He who has really set his mind on virtue will do no evil.

Grammatically speaking, this is a variation on the same thing. Many writers, out of a belief that repeating a word is improper or just unpleasant, seem to substitute "which" for "that" in these situations. Ralph Waldo Emerson did so in the following quote:

That which we persist in doing becomes easier to do

But by most contemporary prescriptive rules for choosing between "that" and "which," that should be used when the restrictive clause alters the meaning of the sentence. Emerson wasn't merely adding the clause about persistence as additional information:

That, which we persist in doing, becomes easier to do

Contemporarily and prescriptively speaking, a more strictly adhering phrase would be:

That that we persist in doing becomes easier to do.

Just like a contemporary writer would generally prefer

Something that we persist in doing becomes easier to do

rather than

Something which we persist in doing becomes easier to do

But few people will judge Emerson for his stylistic choice of writing "that which," especially in poetry.

Another alternative, if you're interested in avoiding "that-that," is to use "what." "What" by definition can mean the thing or things that.

What is, is.

What we persist in doing becomes easier to do.

As pointed out in the question, using "that that" isn't foreign to talented writers. It is just as grammatical as the alternatives, and in many cases would be an appropriate thing to write. But if you're more interested in style and less interested in adhering to rules, you can rephrase sentences like this, and you'll be in the company of great writers either way.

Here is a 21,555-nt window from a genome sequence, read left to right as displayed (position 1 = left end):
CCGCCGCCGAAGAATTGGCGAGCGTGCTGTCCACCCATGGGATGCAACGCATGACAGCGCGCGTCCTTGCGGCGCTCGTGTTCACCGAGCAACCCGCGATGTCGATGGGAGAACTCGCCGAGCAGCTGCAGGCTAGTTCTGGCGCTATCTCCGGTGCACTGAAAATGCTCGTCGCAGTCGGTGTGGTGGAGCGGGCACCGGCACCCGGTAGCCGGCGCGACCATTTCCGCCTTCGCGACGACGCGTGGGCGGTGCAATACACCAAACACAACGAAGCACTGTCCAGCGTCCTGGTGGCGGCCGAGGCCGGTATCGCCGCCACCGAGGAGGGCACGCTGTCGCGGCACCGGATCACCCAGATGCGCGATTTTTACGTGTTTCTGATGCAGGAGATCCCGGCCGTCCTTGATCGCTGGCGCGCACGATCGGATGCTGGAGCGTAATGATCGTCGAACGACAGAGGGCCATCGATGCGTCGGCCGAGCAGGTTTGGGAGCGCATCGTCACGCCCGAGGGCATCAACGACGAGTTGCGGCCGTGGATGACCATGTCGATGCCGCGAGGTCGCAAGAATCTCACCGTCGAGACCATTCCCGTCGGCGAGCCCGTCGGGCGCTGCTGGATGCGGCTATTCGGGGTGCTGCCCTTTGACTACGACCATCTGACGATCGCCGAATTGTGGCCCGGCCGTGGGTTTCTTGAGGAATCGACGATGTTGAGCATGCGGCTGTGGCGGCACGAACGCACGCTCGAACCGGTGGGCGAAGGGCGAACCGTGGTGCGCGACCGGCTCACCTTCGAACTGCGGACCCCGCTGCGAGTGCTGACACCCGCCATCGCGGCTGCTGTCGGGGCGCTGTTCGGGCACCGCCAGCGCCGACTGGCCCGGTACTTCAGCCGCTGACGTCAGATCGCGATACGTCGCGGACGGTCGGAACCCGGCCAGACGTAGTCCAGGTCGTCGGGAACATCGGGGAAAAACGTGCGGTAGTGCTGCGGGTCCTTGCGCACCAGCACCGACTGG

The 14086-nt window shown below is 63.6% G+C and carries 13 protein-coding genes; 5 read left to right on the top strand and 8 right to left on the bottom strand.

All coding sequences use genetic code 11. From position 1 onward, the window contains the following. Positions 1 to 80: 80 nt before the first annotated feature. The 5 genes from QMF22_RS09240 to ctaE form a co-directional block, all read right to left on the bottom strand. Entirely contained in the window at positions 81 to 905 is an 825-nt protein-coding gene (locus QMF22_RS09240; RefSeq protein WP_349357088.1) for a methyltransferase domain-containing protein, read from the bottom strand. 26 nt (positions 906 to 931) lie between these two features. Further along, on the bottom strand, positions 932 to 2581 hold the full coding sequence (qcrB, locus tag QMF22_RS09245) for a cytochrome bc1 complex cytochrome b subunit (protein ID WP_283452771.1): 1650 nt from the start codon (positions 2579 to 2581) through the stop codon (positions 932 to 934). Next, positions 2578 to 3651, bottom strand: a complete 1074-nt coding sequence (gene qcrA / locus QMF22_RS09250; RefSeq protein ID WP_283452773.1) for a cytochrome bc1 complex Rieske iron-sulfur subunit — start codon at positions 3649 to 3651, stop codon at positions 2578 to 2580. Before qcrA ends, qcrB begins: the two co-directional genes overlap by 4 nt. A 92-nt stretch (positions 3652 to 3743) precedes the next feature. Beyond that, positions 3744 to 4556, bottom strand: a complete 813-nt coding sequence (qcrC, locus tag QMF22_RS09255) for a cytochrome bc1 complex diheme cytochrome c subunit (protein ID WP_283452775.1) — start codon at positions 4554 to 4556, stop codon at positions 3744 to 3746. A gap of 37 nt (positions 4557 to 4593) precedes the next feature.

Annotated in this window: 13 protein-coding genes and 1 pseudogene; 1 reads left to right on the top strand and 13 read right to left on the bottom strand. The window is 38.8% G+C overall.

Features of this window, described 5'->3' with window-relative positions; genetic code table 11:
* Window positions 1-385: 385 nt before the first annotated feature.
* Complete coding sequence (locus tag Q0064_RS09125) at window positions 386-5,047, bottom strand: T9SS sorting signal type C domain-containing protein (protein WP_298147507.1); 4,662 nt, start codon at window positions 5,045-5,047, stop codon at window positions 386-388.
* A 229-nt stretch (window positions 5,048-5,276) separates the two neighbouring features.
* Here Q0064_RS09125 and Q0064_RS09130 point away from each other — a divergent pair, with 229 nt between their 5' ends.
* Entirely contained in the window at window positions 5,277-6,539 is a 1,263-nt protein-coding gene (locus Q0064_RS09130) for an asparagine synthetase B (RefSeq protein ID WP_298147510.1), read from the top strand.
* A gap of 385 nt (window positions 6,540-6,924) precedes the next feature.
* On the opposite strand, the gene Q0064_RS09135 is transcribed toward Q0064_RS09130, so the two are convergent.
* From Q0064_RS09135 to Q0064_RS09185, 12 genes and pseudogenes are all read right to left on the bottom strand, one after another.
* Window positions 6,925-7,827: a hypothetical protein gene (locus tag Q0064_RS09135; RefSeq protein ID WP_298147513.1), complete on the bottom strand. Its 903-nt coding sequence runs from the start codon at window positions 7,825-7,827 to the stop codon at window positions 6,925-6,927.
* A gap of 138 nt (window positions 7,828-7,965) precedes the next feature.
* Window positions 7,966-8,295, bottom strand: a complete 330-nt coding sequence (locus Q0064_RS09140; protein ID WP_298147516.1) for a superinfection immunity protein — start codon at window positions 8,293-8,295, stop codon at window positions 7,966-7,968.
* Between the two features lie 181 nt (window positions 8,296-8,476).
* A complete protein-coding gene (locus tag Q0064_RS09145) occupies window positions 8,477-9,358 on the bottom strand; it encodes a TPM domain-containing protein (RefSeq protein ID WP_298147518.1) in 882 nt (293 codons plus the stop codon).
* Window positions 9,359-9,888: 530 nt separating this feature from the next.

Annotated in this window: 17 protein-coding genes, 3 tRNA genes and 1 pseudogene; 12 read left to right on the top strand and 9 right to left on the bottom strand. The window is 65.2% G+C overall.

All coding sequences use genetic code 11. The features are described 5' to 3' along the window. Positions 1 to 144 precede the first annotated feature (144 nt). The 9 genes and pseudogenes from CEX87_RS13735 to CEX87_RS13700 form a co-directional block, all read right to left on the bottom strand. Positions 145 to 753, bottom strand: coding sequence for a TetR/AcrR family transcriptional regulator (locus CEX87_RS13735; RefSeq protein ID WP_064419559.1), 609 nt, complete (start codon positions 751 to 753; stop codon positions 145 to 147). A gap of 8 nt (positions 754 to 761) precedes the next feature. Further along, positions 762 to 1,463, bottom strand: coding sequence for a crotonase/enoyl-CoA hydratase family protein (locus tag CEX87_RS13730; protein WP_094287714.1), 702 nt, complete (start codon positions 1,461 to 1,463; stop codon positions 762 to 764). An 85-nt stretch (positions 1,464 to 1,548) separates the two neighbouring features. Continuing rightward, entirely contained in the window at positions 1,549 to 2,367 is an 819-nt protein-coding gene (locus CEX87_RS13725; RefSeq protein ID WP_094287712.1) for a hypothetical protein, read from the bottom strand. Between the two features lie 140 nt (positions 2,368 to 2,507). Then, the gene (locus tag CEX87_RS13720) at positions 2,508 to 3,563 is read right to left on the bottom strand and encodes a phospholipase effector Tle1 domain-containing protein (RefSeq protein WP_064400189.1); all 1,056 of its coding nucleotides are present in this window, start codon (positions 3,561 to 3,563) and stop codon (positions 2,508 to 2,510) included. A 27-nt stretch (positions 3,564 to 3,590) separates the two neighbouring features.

• Thank you for your response. I am not interested in rephrasing. I'm strictly interested in whether it is grammatically acceptable or not as is. :) – Catija Apr 27 '17 at 17:34
  • @Catija I thought I'd add as much context to my answer as possible, but my short answer, and the apparent consensus answer, is that yes it is generally acceptable as is, especially "grammatically." I can't say it's "commonly used," probably because writers choose to deliberately avoid the repetition (e.g. with "that which" or "what") – RaceYouAnytime Apr 27 '17 at 17:37
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Sometimes it is acceptable in some conditions like that of the first example.

However, in examples such as these:

That that pencil, looks great!

it is grammatically incorrect as it is a pencil unless you rephrase it like this:

That . . . that pencil, looks great!

because of the speaker in awe. However, don't push your luck too much especially during exams as the marker might mark you down.

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THEY SAID: "But by most prescriptive rules for choosing between "that" and "which," that should be used when the restrictive clause alters the meaning of the sentence. Emerson wasn't merely adding the clause about persistence as additional information:

'That, which we persist in doing, becomes easier to do'"

I SAY: I believe the sentence instead drops a word or phrase, and it was meant to be read as if it said "That [activity] which we persist in doing..."

Also, personally, it annoys me to no end when people use 'that that' or 'had had' -- because it is redundant and only the most bookish and grammarly people would understand different parts of speech.

There are better ways to phrase a sentence. To the original question, I believe sentences would be better with something like these:

"That it is true..." and "O, that the earth..."

In today's America, at least, we can barely get people to use the correct there/their/they're and stop using frigging apostrophes in every word that ends with an 's'. Making sentences like "That that is, is" -- simply IS beyond too many people now.

  • Really not sure what you're saying here. Sorry. I'm not asking for personal preferences. And SE doesn't really care what preferences are. I'm asking for sourced information that explains the validity or invalidity of this construction. I'm also not interested in "better" ways of writing it. – Catija May 1 '17 at 21:37
  • Josh's reference english.stackexchange.com/questions/3418/… includes a great quote from A. Lincoln and an concise explanation of the three uses of "that." Really, the summation is easy; it's acceptable; it may be distracting and thus worthy of a rewrite. – Xanne May 1 '17 at 21:58
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I don't think so because it sounds very strange and basic. It is a mistake that an elementary schooler would make.

  • It's not a mistake! There's deliberate word play going on here. – EditingFrank Apr 21 '17 at 23:02